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Learn To Code

Tara Reed is a true tech rebel. She’s a Black founder who travels the world working from her laptop, building tech companies and teaching others how they can do the same. Tara runs a multi-million dollar school teaching people how to build apps, without needing to know how to code. Her TED talk went viral, inspiring unlikely entrepreneurs to launch their own businesses. We had the opportunity to speak with Tara about her entrepreneurial journey, Apps Without Code, and her advice to other founders. This interview was edited for clarity Tell us a

As of 2019, according to a report by the Nation Center of Women in Technology and Information Technology, Black women make up 3% of the computing jobs in the United States. While there are many aspects that come in to play, such as having the access and resources to learn or having a psychologically safe work environment to thrive in, a big factor can also be attributed to not having enough resources to feel that they can be successful as a Software Developer. Today we’ve put together a list of

Meet these amazing coders, their tech journey and how they learned to code without breaking the bank! Temi is a Software Engineer & Founder of Simplex Code Temi is a Software Engineer at a start-up in London and the founder of Simplex Code, an educational tech platform that aims to make technical concepts simple and industry information accessible to those interested in pursuing a career in technology. How did you start coding? I made the decision last year to fully commit to learning how to code by taking part in

This post was initially published by Abstract! It highlights the career achievements and thoughts of Senior Front End Engineer Andrew McCloud.  What personal passions bring you to Abstract? Design communities! I’ve been installing/building software for managing communities of designers since I was in high school. Shoutout phpBB, celerondude, Pixel2Life! In 2010, I attempted to create something similar to Abstract called Pixelcloud, inspired by Facebook’s internal design collaboration tool. What’s one childhood lesson that you still carry with you to this day? I can usually avoid the pain of finding out something on my

As a naturally curious and confident person, Linda Kamau is no stranger to trailblazing. There were four paths in her all-girls school, and computer science was usually the path least chosen. But for Linda, computers were a passion, and she happily chose computer science to the surprise of her peers. She also had a natural interest in making things better, a talent encouraged by her older brother with whom she would spend time around the house repairing everything from radios to the roof. At many African universities, it is extremely

Two years ago, I decided to radically change my career from nonprofit STEM education to software engineering. I had no background in coding, outside of a single programming class in 7th grade and a little HTML when I was a teenager. I entered a coding bootcamp, Ada Developers Academy, in January 2018 and had full-time software engineering offers from two of Seattle’s tech giants in December of the same year. Being a nontraditional Black female software engineer, preparing for the interview process began as a terrifying and mysterious endeavor. Through much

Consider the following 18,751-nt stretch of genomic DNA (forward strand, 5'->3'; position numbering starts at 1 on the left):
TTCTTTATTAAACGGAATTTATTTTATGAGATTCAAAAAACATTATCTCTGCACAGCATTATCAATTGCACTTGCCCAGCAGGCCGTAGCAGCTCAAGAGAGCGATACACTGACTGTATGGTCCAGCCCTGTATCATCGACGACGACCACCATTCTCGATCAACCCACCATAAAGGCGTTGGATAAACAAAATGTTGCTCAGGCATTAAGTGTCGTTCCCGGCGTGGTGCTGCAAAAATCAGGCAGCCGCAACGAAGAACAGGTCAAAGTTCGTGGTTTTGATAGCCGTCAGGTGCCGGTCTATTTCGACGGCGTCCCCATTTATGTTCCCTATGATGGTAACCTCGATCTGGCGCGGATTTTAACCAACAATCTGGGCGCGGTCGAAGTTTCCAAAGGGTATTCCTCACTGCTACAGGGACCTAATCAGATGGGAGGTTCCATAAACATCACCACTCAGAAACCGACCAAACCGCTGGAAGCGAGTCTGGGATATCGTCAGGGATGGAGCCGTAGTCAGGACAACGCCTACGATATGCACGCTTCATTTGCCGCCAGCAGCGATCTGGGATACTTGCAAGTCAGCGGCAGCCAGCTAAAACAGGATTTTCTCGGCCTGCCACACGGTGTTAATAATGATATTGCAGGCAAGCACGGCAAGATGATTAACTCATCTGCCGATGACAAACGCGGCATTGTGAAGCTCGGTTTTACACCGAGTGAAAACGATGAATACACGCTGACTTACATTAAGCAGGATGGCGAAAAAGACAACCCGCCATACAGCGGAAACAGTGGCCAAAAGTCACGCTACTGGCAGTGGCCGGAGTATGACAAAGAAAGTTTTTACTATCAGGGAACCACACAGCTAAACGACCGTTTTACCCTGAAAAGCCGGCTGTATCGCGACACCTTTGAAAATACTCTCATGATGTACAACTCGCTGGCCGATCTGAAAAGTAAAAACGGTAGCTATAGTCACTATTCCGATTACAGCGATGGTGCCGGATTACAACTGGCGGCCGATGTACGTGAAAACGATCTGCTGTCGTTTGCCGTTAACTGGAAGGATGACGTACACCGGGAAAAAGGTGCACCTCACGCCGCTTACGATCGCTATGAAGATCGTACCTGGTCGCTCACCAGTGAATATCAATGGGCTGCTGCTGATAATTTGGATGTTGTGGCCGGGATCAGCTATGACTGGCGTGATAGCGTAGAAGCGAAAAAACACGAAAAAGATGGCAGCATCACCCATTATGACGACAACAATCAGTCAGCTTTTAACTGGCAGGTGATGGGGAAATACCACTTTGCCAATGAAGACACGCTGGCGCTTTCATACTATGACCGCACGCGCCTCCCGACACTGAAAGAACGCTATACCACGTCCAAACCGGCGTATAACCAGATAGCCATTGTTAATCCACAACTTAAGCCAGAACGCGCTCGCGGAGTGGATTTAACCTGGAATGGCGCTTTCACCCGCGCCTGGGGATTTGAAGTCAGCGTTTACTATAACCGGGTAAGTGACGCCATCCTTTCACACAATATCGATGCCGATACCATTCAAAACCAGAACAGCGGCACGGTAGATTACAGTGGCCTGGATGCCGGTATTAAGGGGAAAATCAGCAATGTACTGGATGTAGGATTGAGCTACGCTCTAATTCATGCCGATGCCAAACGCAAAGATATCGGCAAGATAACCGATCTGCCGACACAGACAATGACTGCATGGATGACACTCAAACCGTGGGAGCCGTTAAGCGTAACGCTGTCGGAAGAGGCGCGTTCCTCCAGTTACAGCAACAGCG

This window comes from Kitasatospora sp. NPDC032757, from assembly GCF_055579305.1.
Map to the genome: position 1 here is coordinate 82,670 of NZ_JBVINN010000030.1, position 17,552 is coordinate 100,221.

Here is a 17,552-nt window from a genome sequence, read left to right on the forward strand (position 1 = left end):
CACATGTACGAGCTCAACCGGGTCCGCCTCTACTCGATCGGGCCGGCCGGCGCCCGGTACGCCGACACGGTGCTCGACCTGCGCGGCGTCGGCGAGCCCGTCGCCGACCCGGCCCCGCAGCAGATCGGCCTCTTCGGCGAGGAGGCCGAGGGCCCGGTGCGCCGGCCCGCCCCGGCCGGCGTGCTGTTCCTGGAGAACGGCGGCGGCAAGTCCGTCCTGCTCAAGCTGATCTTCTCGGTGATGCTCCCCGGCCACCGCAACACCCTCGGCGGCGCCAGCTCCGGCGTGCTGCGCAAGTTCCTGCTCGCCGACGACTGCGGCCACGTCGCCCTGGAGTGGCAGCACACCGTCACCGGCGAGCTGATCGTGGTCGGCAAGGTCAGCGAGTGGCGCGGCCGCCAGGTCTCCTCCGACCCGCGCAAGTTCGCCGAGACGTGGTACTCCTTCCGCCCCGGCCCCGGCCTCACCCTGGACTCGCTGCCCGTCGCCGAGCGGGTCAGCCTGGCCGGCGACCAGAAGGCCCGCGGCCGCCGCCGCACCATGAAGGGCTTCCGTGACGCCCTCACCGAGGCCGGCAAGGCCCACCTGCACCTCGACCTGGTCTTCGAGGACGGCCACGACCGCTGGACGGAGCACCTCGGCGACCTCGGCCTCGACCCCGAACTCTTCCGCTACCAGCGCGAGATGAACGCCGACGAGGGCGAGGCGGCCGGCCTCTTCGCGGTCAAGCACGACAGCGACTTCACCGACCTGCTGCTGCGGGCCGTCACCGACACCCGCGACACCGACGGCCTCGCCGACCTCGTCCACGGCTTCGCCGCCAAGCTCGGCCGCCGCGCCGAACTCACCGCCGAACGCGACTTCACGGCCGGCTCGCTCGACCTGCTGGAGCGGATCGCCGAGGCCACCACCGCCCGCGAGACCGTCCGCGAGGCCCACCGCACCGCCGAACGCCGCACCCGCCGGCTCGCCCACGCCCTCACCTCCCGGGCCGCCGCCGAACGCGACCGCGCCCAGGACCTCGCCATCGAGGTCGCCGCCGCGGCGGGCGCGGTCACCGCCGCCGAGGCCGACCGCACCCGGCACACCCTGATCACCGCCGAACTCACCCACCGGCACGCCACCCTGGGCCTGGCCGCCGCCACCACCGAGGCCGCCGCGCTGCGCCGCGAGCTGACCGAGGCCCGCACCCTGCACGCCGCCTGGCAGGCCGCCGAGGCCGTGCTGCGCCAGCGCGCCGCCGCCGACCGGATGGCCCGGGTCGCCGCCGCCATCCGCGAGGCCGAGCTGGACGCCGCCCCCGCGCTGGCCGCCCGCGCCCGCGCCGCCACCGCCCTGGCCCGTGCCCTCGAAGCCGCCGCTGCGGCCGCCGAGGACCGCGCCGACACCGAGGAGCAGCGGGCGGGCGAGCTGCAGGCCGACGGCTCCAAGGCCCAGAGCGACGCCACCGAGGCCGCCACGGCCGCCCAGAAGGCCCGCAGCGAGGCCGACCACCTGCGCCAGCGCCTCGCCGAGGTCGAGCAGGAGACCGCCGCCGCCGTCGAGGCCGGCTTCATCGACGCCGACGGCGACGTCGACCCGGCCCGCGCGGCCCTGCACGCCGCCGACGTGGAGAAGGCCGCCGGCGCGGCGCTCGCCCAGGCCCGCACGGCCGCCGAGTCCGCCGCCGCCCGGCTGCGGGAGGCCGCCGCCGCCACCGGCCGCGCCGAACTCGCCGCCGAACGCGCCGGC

This story was originally published on Wogrammer here. Four years ago, Ana decided to leave her role as a business development consultant and become a software engineer. She caught wind of Women in Technology Peru, an organization that teaches women how to code. Although Ana was always interested in math and science, she grew up in an area of Peru that didn’t provide many opportunities to build upon those foundational STEM skills. However, once she immersed herself in an inspiring local community of female coders, it sparked her decision to attend

Originally posted here by Wogrammer Rochelle Valdez is a one-of-a-kind leader, coder, and organizer. Despite obstacle after obstacle, she has been able to find success as a developer at Google. She grew up in the Philippines on the streets of Manila, and at only ten years old, her family moved across the world to a small town in east Texas. Expected to work in the healthcare industry Throughout her life, it was made clear by her community and family that she was expected to work in the healthcare industry. However,

Originally posted here by FullStackAcademy “Until my tenure at Twitter, I strongly resisted being ‘the Black guy,’” writes Mark S. Luckie, an author, digital strategist, and former Twitter employee. “I didn’t want to be the sole representative of a multifaceted group of people or be siloed into focusing on Black issues.” That perspective makes total sense. Wouldn’t you feel uncomfortable if everyone in the office expected you to speak for millions of other individuals for no other reason than that you were seen to share the same skin color and

This article was originally posted here. Written by Jennifer Opal  It is the end of British Science Week where we celebrate all things STEM (Science, Technology, Engineering & Maths). As we celebrate incredible pioneers in science, I thought, “Why not share how you became a Junior Software Engineer?” (When I say you, I mean me! Haha!) Let’s start with my background… So what was I doing before I discovered coding? Well, I was previously working with a Young Offenders Team of a Council back in London & volunteering with young

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